Exporting $PATH and editing .profile

sossego

Retired from the forums

Reaction score: 147
Messages: 1,557

Code:
export $PATH=PATH:/path/to/variable
When doing the above in /$USER_HOME/.profile, the changes are not immediate nor do other open terminals show the change when
Code:
 echo $PATH && cat .profile|grep PATH
is invoked.

Code:
# $FreeBSD: stable/10/share/skel/dot.profile 199243 2009-11-13 05:54:55Z ed $
#
# .profile - Bourne Shell startup script for login shells
#
# see also sh(1), environ(7).
#

# remove /usr/games if you want
PATH=/sbin:/bin:/usr/sbin:/usr/bin:/usr/games:/usr/local/sbin:/usr/local/bin:/usr/local/bin/python:/usr/local/bin/perl:/usr/home/raspycat/depot_tools:$HOME/bin; export PATH

# Setting TERM is normally done through /etc/ttys.  Do only override
# if you're sure that you'll never log in via telnet or xterm or a
# serial line.
# TERM=xterm; 	export TERM

BLOCKSIZE=K;	export BLOCKSIZE
EDITOR=vi;   	export EDITOR
PAGER=more;  	export PAGER

# set ENV to a file invoked each time sh is started for interactive use.
ENV=$HOME/.shrc; export ENV

if [ -x /usr/games/fortune ] ; then /usr/games/fortune freebsd-tips ; fi
 

worldi

Active Member

Reaction score: 23
Messages: 189

sossego said:
Code:
export $PATH=PATH:/path/to/variable

The dollar sign is in the wrong place:
Code:
export PATH="$PATH:/yet/another/directory"

To "reload" .profile use this:
Code:
# . ~/.profile
 

Michael_S

New Member


Messages: 13

The dollar sign is in the wrong place:
Code:
export PATH="$PATH:/yet/another/directory"

To "reload" .profile use this:
Code:
# . ~/.profile
Hi Thanks, This method works but, only for the current terminal session. Once close terminal. Then start terminal and run again (in my case julia), I get sh: julia: not found

Thanks & Best Rergards
Michael
 

mark_j

Daemon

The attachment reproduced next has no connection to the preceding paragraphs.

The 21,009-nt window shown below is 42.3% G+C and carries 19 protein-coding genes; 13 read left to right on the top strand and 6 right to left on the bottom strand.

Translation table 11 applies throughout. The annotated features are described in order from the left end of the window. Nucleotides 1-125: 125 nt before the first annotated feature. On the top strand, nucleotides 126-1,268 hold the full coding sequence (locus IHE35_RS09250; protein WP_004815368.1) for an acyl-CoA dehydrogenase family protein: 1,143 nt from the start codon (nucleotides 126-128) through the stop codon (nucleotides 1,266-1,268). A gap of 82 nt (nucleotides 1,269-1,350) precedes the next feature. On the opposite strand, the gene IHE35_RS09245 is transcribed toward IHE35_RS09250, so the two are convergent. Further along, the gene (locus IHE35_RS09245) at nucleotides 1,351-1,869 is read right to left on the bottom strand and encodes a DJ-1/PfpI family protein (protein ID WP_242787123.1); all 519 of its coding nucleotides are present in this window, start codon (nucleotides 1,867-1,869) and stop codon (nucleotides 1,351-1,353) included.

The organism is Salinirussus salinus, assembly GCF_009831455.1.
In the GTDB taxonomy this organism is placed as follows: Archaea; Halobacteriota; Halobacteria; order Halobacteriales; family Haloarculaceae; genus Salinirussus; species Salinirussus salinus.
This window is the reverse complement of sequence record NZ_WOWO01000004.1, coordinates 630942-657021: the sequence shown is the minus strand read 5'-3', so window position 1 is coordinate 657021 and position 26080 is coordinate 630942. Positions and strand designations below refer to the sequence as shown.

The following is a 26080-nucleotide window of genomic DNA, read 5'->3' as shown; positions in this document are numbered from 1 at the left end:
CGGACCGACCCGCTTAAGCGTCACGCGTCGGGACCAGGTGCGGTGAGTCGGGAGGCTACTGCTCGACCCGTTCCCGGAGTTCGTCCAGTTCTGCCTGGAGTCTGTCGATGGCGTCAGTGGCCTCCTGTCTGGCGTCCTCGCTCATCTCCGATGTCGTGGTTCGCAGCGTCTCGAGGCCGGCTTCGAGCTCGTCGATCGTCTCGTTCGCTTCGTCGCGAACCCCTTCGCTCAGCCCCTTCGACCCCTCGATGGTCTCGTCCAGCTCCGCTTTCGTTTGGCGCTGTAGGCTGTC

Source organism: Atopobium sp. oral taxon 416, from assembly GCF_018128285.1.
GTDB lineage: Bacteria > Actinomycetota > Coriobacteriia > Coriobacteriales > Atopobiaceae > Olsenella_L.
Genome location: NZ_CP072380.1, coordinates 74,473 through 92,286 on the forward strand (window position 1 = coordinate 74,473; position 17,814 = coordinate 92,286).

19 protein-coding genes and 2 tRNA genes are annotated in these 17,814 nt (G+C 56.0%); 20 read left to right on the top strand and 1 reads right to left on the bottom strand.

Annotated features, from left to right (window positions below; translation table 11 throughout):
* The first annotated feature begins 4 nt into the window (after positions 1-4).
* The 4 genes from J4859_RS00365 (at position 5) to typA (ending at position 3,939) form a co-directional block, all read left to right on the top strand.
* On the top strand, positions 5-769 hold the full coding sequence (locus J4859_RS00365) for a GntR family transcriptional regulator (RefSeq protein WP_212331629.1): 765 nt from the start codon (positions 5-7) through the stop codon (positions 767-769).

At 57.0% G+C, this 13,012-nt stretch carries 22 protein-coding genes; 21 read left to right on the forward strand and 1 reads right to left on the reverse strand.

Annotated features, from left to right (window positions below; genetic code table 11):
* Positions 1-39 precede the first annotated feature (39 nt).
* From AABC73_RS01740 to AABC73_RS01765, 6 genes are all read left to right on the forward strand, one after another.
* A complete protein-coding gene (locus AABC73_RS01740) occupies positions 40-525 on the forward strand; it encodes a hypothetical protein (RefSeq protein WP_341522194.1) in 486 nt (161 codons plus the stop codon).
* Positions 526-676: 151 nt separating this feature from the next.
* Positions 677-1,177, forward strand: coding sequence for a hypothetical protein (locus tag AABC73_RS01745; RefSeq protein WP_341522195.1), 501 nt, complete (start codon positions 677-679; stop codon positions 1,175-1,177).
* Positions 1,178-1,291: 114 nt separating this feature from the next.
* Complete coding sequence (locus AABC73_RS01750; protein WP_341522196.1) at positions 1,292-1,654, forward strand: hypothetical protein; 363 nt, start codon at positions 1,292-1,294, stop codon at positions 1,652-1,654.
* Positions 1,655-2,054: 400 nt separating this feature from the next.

Reaction score: 579
Messages: 1,058

You need to place the extra path extension in a permanent, read-at-login file, which depends on your shell: .cshrc/.tcshrc, .zshrc, .bashrc etc. Some shells read .profile (zsh if invoked as sh, sh, bash for example).
 

Michael_S

New Member


Messages: 13

You need to place the extra path extension in a permanent, read-at-login file, which depends on your shell: .cshrc/.tcshrc, .zshrc, .bashrc etc. Some shells read .profile (zsh if invoked as sh, sh, bash for example).
Hi, thanks for the reply. My user shell is sh root shell is csh. I tried adding the line
Code:
export PATH="$PATH:/home/michael/julia-1.6.1/bin"
to ~/.shrc and ~/.cshrc files and restarted the terminal. In both cases it gave me the error command not found.

I did the same to ~/.profile (sh) but the result is the same. Please refer this link.

Would anyone be please able to help me in this regards?

Thanks & Best Regards

Michael
 

mark_j

Daemon

Reaction score: 579
Messages: 1,058

No double qoute marks required.
If you're using sh then .profile will suffice. Logout then login.
 

SirDice

Administrator
Staff member
Administrator
Moderator

Reaction score: 11,600
Messages: 37,926

to ~/.shrc and ~/.cshrc files
The export(1) is the wrong syntax for a C shell, thus it will not work in a ~/.cshrc. If you read ~/.cshrc you'll see the path is already set, just add your directory to the list:
Code:
set path = (/sbin /bin /usr/sbin /usr/bin /usr/local/sbin /usr/local/bin $HOME/bin $HOME/julia-1.6.1/bin)

The ~/.shrc is only read by sh(1) if ENV is set (it's not set by default on FreeBSD).
Code:
# This file will be used if the shell is invoked for interactive use and
# the environment variable ENV is set to this file.

So for sh(1) and bash(1) just use ~/.profile. For csh(1) and tcsh(1) use ~/.cshrc. Note that either of these files are only read when it's an interactive shell and they're read when you login or when starting a new interactive shell. They do NOT retroactively change variables inside existing shells (that's not how variable inheritance works).
 

Michael_S

New Member


Messages: 13

No double qoute marks required.
If you're using sh then .profile will suffice. Logout then login.
Hi Mark it does not work please refer the below code:

Code:
$ echo $SHELL
/bin/sh
$ edit .profile
^[ (escape) menu ^y search prompt ^k delete line   ^p prev li     ^g prev page
^o ascii code    ^x search        ^l undelete line ^n next li     ^v next page
^u end of file   ^a begin of line ^w delete word   ^b back 1 char ^z next word
^t top of text   ^e end of line   ^r restore word  ^f forward char
^c command       ^d delete                                      ESC-Enter: exit
=====line 34 col 0 lines fr                         ===========================
PAGER=less;     export PAGER

# $FreeBSD$
#